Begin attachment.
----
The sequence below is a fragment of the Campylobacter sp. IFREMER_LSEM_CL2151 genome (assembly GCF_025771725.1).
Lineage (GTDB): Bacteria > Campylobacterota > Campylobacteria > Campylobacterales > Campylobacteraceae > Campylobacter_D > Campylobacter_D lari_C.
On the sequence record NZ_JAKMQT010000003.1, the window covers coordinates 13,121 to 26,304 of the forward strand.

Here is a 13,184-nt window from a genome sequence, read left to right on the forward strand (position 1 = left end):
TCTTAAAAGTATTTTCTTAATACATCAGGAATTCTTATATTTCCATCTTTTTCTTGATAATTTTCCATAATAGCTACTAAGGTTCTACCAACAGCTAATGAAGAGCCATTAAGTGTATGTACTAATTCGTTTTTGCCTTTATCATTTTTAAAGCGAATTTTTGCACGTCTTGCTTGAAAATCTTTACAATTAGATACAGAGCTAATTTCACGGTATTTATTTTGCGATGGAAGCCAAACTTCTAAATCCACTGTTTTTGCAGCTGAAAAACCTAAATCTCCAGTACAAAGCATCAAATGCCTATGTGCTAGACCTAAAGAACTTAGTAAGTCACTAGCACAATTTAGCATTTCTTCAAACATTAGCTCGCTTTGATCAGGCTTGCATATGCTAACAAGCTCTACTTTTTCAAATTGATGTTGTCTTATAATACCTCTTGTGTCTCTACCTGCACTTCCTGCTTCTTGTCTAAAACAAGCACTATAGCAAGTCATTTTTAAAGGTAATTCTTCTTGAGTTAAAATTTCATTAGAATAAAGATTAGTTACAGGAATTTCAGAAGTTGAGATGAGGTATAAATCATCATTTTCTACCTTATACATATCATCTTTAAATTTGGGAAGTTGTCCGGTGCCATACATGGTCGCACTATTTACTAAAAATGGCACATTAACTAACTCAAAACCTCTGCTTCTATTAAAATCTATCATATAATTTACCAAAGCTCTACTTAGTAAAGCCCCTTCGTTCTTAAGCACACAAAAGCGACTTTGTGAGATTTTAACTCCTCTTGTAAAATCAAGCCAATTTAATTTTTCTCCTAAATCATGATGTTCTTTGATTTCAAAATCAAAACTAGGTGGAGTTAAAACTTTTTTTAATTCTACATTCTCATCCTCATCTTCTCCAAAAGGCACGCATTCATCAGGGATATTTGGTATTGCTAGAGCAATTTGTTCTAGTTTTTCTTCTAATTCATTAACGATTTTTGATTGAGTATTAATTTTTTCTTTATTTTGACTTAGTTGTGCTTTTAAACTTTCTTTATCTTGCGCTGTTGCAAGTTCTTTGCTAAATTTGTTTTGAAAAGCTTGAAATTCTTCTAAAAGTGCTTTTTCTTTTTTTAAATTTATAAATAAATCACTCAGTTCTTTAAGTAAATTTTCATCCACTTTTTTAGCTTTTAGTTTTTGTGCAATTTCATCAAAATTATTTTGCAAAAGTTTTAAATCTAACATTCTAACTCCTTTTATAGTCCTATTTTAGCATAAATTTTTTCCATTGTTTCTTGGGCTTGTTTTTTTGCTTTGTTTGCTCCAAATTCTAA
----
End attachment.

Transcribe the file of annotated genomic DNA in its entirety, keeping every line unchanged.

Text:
The sequence below is a fragment of the Campylobacter sp. IFREMER_LSEM_CL2151 genome (assembly GCF_025771725.1).
Lineage (GTDB): Bacteria > Campylobacterota > Campylobacteria > Campylobacterales > Campylobacteraceae > Campylobacter_D > Campylobacter_D lari_C.
On the sequence record NZ_JAKMQT010000003.1, the window covers coordinates 13,121 to 26,304 of the forward strand.

Here is a 13,184-nt window from a genome sequence, read left to right on the forward strand (position 1 = left end):
TCTTAAAAGTATTTTCTTAATACATCAGGAATTCTTATATTTCCATCTTTTTCTTGATAATTTTCCATAATAGCTACTAAGGTTCTACCAACAGCTAATGAAGAGCCATTAAGTGTATGTACTAATTCGTTTTTGCCTTTATCATTTTTAAAGCGAATTTTTGCACGTCTTGCTTGAAAATCTTTACAATTAGATACAGAGCTAATTTCACGGTATTTATTTTGCGATGGAAGCCAAACTTCTAAATCCACTGTTTTTGCAGCTGAAAAACCTAAATCTCCAGTACAAAGCATCAAATGCCTATGTGCTAGACCTAAAGAACTTAGTAAGTCACTAGCACAATTTAGCATTTCTTCAAACATTAGCTCGCTTTGATCAGGCTTGCATATGCTAACAAGCTCTACTTTTTCAAATTGATGTTGTCTTATAATACCTCTTGTGTCTCTACCTGCACTTCCTGCTTCTTGTCTAAAACAAGCACTATAGCAAGTCATTTTTAAAGGTAATTCTTCTTGAGTTAAAATTTCATTAGAATAAAGATTAGTTACAGGAATTTCAGAAGTTGAGATGAGGTATAAATCATCATTTTCTACCTTATACATATCATCTTTAAATTTGGGAAGTTGTCCGGTGCCATACATGGTCGCACTATTTACTAAAAATGGCACATTAACTAACTCAAAACCTCTGCTTCTATTAAAATCTATCATATAATTTACCAAAGCTCTACTTAGTAAAGCCCCTTCGTTCTTAAGCACACAAAAGCGACTTTGTGAGATTTTAACTCCTCTTGTAAAATCAAGCCAATTTAATTTTTCTCCTAAATCATGATGTTCTTTGATTTCAAAATCAAAACTAGGTGGAGTTAAAACTTTTTTTAATTCTACATTCTCATCCTCATCTTCTCCAAAAGGCACGCATTCATCAGGGATATTTGGTATTGCTAGAGCAATTTGTTCTAGTTTTTCTTCTAATTCATTAACGATTTTTGATTGAGTATTAATTTTTTCTTTATTTTGACTTAGTTGTGCTTTTAAACTTTCTTTATCTTGCGCTGTTGCAAGTTCTTTGCTAAATTTGTTTTGAAAAGCTTGAAATTCTTCTAAAAGTGCTTTTTCTTTTTTTAAATTTATAAATAAATCACTCAGTTCTTTAAGTAAATTTTCATCCACTTTTTTAGCTTTTAGTTTTTGTGCAATTTCATCAAAATTATTTTGCAAAAGTTTTAAATCTAACATTCTAACTCCTTTTATAGTCCTATTTTAGCATAAATTTTTTCCATTGTTTCTTGGGCTTGTTTTTTTGCTTTGTTTGCTCCAAATTCTAA